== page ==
It’s a fall afternoon and pianist Brian Woods fills the small performance hall with soul-stirring classical music that beckons autumn leaves to dance and transports the audience to another time and place. For a brief magical time, we are lifted above our everyday lives and united in the joy and elegance of music.
The pianist from St. Louis ushered in the first of four concerts at our local cultural arts center, each of which I look forward to attending. I am no music expert; I just know how it makes me feel. Experiencing live music is different than listening to it at home or in the car. There’s something special about joining an audience of diverse people who come together specifically to experience the emotion and awe of a live performance.
In a world fraught with conflict and division, music can bring us together in a delightful way. This summer, my daughter and her husband took us to a popular piano bar after a baseball game at Wrigley Field in Chicago. People of all ages, sporting Cardinals and Cubs gear, belted out Elton John’s Benny and the Jets at the top of their lungs. If those die-hard rivals can put aside their differences to sing together, there is hope for harmony.
“Music has a great power for bringing people together,” said media mogul Ted Turner. “With so many forces in the world acting to drive wedges between people, it’s important to preserve those things that help us experience our common humanity.” Music genres can be diverse as people, but with an open mind, lovers of jazz or rock may discover they also enjoy Tchaikovsky and Beethoven.
Opportunities to experience live musical performances can be found at regional schools, churches, universities, libraries, bars and restaurants, and cultural centers like Cedarhurst Center for the Arts in my hometown.*
According to Americans for the Arts, there are many good reasons to support the arts, including boosting local economies, strengthening communities, and improving academic performance among students. The organization points to research that shows participation in the arts reduces depression and anxiety and increases life satisfaction. In the 1700s, Jean Paul Friedrich Richter said, “Music is the moonlight in the gloomy night of life.”
On the sunny afternoon the pianist swept his audience away with stunning musicianship and stage presence, I took a moment to notice the expressions on the faces around me and knew we were experiencing something significant. As composer Aaron Copeland said, “So long as the human spirit thrives on this planet, music in some living form will accompany and sustain it and give it expressive meaning.” §
“In the presence of great music we have no alternative but to live nobly.”
~ Sean O. Faolain
*If you are in southern Illinois, tickets for the 2022-2023 music series at Cedarhurst Center for the Arts are available online at cedarhurst.org/music-series/. This year’s line up includes a Brazilian father-daughter duo Oct. 15, a standards-singing trio in March, and a dynamic flutist, pianist and educator in April. You won’t be disappointed!
5 thoughts on “The Elegance of Live Music”
Beautifully described. You’re parents would love this writing.
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Dear Alicia, As a musician and opera singer on her way out of her shell, I can’t tell you how happy I am to have read this post! And as for you not being an expert… the more I’ve learned about music at the university, the more I’ve realized that in the end all that matters is the magic that makes us feel (like your wonderful art on this blog ❤) I hope you have a beautiful week! Noe ♪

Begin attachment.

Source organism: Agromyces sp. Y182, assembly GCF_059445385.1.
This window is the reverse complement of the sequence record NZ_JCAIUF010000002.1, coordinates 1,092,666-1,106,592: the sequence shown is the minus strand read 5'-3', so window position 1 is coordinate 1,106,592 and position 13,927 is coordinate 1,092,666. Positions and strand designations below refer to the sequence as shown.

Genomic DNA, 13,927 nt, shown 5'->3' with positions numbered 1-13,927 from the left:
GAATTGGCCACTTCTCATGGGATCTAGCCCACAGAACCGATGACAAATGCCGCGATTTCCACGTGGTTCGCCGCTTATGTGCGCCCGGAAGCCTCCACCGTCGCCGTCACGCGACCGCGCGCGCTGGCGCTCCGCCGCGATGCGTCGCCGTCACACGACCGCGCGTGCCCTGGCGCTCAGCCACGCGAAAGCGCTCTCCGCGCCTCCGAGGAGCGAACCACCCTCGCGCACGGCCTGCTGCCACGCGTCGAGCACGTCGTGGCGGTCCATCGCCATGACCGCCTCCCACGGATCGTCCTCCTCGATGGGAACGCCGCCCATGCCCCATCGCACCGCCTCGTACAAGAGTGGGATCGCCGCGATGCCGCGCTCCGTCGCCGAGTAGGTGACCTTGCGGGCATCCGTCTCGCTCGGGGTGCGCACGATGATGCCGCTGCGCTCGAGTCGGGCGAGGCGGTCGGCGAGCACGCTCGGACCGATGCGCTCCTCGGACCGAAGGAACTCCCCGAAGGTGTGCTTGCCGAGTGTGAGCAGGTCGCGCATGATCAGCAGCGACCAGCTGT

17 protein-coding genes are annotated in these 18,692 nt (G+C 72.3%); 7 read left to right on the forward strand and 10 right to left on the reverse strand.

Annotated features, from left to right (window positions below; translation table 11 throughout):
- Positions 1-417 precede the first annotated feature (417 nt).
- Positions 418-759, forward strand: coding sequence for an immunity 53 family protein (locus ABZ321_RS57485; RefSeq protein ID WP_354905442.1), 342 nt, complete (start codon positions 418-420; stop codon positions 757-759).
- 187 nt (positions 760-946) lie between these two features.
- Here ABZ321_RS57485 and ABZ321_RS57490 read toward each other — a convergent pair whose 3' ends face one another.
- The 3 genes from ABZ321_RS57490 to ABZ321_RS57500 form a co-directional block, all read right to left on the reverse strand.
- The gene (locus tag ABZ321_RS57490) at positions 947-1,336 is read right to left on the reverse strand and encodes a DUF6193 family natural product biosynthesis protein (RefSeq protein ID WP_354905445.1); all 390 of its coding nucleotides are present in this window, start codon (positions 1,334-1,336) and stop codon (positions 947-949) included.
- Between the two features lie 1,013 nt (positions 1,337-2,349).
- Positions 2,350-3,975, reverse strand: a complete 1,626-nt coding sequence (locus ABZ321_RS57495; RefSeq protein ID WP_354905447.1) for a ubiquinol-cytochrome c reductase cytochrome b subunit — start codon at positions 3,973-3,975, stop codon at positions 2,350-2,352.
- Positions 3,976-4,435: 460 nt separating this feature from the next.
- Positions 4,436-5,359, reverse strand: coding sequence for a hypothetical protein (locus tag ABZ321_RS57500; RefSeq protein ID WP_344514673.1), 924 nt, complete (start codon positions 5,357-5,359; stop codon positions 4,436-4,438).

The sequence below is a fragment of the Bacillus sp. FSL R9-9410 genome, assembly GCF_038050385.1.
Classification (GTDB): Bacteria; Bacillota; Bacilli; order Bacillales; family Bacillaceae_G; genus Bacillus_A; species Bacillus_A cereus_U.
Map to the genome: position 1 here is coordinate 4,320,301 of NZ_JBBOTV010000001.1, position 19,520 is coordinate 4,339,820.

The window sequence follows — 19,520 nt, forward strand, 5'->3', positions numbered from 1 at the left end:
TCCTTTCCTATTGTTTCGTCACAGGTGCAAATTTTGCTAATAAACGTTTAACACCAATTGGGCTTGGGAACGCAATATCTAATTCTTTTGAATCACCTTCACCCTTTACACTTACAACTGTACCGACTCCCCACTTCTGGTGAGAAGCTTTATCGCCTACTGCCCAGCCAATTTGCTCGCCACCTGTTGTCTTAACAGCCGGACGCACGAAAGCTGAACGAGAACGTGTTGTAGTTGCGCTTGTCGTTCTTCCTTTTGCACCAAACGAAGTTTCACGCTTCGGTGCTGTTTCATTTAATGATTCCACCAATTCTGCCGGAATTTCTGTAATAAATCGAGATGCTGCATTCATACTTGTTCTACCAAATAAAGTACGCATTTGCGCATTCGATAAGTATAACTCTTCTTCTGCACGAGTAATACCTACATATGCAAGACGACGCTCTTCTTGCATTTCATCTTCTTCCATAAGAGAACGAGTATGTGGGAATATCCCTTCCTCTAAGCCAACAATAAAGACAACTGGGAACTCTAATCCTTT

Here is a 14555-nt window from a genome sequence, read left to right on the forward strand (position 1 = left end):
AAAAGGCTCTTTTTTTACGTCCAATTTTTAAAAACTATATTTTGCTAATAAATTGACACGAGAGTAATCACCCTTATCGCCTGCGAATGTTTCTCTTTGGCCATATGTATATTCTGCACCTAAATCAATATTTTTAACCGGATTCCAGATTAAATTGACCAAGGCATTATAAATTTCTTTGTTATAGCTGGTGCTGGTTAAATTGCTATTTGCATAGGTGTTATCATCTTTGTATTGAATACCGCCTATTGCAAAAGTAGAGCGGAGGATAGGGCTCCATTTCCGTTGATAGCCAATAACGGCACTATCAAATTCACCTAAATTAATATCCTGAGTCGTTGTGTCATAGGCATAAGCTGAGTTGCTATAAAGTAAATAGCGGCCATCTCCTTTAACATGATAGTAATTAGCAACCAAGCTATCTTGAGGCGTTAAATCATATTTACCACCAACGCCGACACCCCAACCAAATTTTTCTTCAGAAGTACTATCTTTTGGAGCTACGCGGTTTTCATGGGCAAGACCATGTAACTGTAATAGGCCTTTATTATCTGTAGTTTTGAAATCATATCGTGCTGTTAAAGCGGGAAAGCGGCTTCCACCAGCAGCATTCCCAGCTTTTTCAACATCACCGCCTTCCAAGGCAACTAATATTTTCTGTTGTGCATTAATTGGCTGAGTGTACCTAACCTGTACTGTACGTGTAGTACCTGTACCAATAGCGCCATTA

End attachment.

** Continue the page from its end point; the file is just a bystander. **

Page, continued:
Hello Alicia, As I read this post, Geoff and I are in Vienna for his work. Today we sat and listened to music in a Volksgarten in the city area – even these buskers were professional and true performers in their presentation and audience participation too. Surrounded by gorgeous trees and gardens, it was restful but also dynamic. Not only is there science showing us that trees are good for us, the music is too. Win/win.Tomorrow we will go to the Beethoven Museum as we both love music and we are, after all, in Vienna! I felt that I was with you in spirit as it is Autumn here too and I could easily imagine your experience of the live performance. You would love to people watch here Alicia. I sit and look at the older women on the trains and out walking. They are so elegant, so groomed, wearing simple, signature pieces – scarves, coats, blazers, simple make up and nails. I spoke to a young woman on the train today, admiring her handbag and she replied that it was expensive but timeless and she would have it for a long time. I enjoyed this post, as always.
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Hi Cate! You paint such a lovely picture of your travels. I have never been to Europe, but maybe someday. I would love the people-watching! Thank you for reading my blog and for sending me encouragement about my writing. I apologize for not keeping up with our email-pen-pal program. I’ve been chasing my tail it seems. I know it’s not very elegant, and I have promised myself to get it together as soon as I wrap up some loose ends around here. Enjoy your trip to Vienna, and please tell me more about the Beethoven Museum. Love, Alicia
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Don’t even stress at all about emailing me and being too busy with other things to get time to do that. I am not thinking anything bad of you and am just as occupied with daily life. I know only too well what ‘loose ends’ can do to the best laid plans! I will still be here when you have time again. Love, Cate